I can sorta get her to latch with the shield, but it still feels like she's just sucking on the nipple and not grasping more breast.

 

That's how I felt too, but I think it's just because of the shape of the nipple shield. I went back to the LC and asked about it, and they looked at it and said her latch was fine. After she nurses for a few minutes, some of my areola gets pulled into the nipple shield into her mouth. So I guess it's ok. I just hope she doesn't get used to not opening her mouth quite as wide, especially her lower jaw.

 

Quote:
 had a lot of pain too, which at first was from your basic sensitive nipples/bad latch issues, but at 1mo pp, I was diagnosed with thrush.  Definitely look into that diagnosis--I would have saved myself a lot of agony if I had gotten that taken care of from the start.

 

I have read about this, but I don't think my symptoms fit that diagnosis. I've also had the pain since day 1, and it's consistent with the flat nipples being pulled out. But I will definitely continue to monitor it. 

 

Does anybody have any advice for getting rid of the nipple shield? Did it work for you to let your baby latch with it on and suck for a few minutes, and then take it off and re-latch the baby without it?

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Old 08-07-2011, 12:26 PM
 
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I finally buckled down and got rid of the nipple shield around 5mo.  I don't know if it was wise to wait that long or if it would have been better to get rid of it during the newborn stage.  I feel like it really got me through those first weeks.  I certainly had no lasting problems with latch or supply because of it, but it did cause other problems.  In any case, I wouldn't stress about getting rid of it as fast as you can.  I would wait until you get all your other issues resolved first, and then work on the nipple shield.  Keep in mind that I'm not an expert, just someone who has been there and done that.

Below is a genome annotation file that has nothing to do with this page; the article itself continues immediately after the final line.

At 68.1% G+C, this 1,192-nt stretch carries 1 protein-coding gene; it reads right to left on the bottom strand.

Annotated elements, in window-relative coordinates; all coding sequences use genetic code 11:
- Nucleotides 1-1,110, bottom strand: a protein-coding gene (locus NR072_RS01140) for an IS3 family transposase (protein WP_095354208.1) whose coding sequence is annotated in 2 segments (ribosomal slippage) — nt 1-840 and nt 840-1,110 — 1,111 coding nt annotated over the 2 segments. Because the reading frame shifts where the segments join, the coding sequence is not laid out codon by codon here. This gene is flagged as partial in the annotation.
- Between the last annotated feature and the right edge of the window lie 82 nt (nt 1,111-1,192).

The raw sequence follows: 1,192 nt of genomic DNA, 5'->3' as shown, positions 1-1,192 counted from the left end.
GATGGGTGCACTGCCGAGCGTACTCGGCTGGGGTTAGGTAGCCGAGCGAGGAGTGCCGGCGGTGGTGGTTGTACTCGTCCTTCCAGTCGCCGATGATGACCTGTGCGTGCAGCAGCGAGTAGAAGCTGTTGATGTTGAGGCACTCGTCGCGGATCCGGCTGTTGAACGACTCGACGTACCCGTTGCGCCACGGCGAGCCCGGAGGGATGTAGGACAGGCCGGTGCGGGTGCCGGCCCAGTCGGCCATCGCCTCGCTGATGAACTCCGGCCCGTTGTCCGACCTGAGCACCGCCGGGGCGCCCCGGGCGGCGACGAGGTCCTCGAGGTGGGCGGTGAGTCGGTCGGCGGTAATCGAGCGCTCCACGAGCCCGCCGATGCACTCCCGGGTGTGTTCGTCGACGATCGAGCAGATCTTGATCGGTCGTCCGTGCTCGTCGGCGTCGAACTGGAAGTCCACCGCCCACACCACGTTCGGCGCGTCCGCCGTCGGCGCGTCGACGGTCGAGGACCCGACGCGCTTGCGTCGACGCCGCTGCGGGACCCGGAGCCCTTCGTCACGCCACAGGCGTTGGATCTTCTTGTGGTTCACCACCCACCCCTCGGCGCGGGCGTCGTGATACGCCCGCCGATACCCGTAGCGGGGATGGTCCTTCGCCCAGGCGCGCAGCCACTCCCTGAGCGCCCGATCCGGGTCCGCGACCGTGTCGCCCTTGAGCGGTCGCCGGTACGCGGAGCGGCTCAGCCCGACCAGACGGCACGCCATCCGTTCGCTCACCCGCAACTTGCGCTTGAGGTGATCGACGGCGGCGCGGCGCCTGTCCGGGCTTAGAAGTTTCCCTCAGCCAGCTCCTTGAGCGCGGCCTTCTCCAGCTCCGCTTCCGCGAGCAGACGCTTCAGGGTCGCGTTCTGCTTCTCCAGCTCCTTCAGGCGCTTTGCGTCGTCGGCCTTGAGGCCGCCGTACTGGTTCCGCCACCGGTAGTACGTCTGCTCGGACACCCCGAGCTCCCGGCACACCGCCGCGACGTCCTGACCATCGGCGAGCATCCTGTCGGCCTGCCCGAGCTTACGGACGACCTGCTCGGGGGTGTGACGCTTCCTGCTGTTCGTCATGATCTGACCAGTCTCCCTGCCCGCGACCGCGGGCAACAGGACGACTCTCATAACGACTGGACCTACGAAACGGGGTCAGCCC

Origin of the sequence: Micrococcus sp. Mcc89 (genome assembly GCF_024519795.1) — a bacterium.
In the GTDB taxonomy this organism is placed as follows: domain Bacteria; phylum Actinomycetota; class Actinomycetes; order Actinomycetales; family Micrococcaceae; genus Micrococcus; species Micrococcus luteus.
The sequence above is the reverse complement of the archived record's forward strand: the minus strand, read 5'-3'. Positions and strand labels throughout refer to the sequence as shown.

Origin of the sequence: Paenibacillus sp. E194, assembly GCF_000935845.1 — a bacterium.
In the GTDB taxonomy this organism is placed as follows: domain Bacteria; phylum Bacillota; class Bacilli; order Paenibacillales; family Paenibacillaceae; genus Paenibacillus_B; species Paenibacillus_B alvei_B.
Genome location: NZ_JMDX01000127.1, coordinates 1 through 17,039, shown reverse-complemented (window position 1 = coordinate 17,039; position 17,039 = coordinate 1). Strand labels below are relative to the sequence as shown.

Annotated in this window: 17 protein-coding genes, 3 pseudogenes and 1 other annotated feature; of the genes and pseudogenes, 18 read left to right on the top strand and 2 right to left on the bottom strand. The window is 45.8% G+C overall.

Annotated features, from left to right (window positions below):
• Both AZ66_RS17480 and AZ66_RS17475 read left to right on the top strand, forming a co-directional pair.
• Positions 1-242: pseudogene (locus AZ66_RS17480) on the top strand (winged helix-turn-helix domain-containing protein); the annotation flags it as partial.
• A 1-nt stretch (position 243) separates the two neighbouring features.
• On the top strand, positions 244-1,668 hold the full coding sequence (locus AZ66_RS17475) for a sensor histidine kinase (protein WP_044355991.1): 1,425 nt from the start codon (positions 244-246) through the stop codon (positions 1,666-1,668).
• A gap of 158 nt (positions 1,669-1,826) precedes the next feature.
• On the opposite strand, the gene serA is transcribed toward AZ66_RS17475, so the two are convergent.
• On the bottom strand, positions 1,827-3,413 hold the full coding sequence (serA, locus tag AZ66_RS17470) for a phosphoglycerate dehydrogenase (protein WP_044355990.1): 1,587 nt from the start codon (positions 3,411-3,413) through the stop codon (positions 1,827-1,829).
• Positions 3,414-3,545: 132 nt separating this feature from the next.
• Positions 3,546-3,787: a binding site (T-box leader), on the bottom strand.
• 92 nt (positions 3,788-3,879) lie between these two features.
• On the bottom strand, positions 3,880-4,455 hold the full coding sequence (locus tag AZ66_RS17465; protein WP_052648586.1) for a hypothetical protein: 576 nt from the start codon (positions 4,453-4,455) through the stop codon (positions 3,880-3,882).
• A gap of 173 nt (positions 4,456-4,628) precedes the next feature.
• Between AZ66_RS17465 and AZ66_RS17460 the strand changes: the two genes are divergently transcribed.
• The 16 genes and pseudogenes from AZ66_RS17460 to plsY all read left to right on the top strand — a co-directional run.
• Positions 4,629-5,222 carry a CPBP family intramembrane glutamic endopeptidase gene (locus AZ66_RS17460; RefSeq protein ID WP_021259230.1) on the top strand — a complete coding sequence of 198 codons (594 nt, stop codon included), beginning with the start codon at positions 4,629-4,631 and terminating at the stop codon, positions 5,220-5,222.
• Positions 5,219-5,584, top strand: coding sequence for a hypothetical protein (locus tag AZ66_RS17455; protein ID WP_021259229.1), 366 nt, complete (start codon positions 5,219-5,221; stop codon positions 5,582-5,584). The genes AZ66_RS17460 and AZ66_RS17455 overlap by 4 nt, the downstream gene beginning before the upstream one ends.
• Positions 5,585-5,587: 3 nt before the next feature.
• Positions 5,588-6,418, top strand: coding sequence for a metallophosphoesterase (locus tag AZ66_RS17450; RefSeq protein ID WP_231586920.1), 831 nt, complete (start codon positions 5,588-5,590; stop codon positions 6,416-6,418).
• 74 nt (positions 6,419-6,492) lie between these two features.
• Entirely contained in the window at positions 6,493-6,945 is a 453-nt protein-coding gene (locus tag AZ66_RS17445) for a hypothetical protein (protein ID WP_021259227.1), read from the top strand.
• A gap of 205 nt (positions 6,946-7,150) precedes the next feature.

When you do decide to work on getting rid of the nipple shield, I can't recommend enough the articles on www.kellymom.com.  I know I keep plugging that site, but that's how I did it.  DD didn't want to nurse without the shield, so basically I had to teach her to nurse without it, just like you have to teach a newborn to latch.  I tried different things: going cold turkey, beginning the nursing session with it and slipping it off in the middle, using it on one side and not the second, etc.  It took about 3 days, and once DD caught on, she refused to nurse WITH the shield.  It was an immediate, AHA! kind of moment.

 

Anyway, I'll see if I can find the specific links to the most helpful articles, but right now it's naptime....


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Old 08-07-2011, 12:45 PM
 
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Here's a specific article on nipple shields and weaning ( http://www.kellymom.com/bf/concerns/baby/wean-shield.html) and then here's a bunch of others it can help to look at.  I wasn't just taking the nipple shield away, I was teaching her how to latch on properly, so I read all of the articles about latching.  You will also find info on pumping and pain, too.  http://www.kellymom.com/bf/sitemap.html   Hope this helps.


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Old 08-08-2011, 02:58 PM
 
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One of the things that helped us get rid of the shield was for me to dry off my nipple. My son got used to the feel of the shield, I guess, and the warm wet nipple feel was not "right" to him at first. So I'd let him use the shield at first, so my nipple would point up and I'd have something to work with, then I'd dry it off really quick with a paper towel and then re-latch him. It took a while, like a few weeks, before he would tolerate it for a full feeding, so be patient! It's so worth it now, not to have to dig that stupid shield out and fear losing it all the time.

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Old 08-08-2011, 10:10 PM
 
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Yes, it's a supplemental nursing system for finger feeding. She has to suck to get the milk. You put a finger in her mouth with the tiny tube and she pulls the milk from the syringe.

This weekend I figured out why she was "falling asleep" at the breast. I noticed that milk was spraying out in jets. She was being overwhelmed and stopped sucking to try to stop the flow. Maybe this is happening to you too since your supply has increased with the double pump? I haven't used the shield since figuring this out and the nipple pain has decreased a lot. She was chewing the tip of the nipple through the shield.

It helps to pump briefly before feeding to draw out the nipple and then try to latch without the shield.
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Old 08-10-2011, 02:42 AM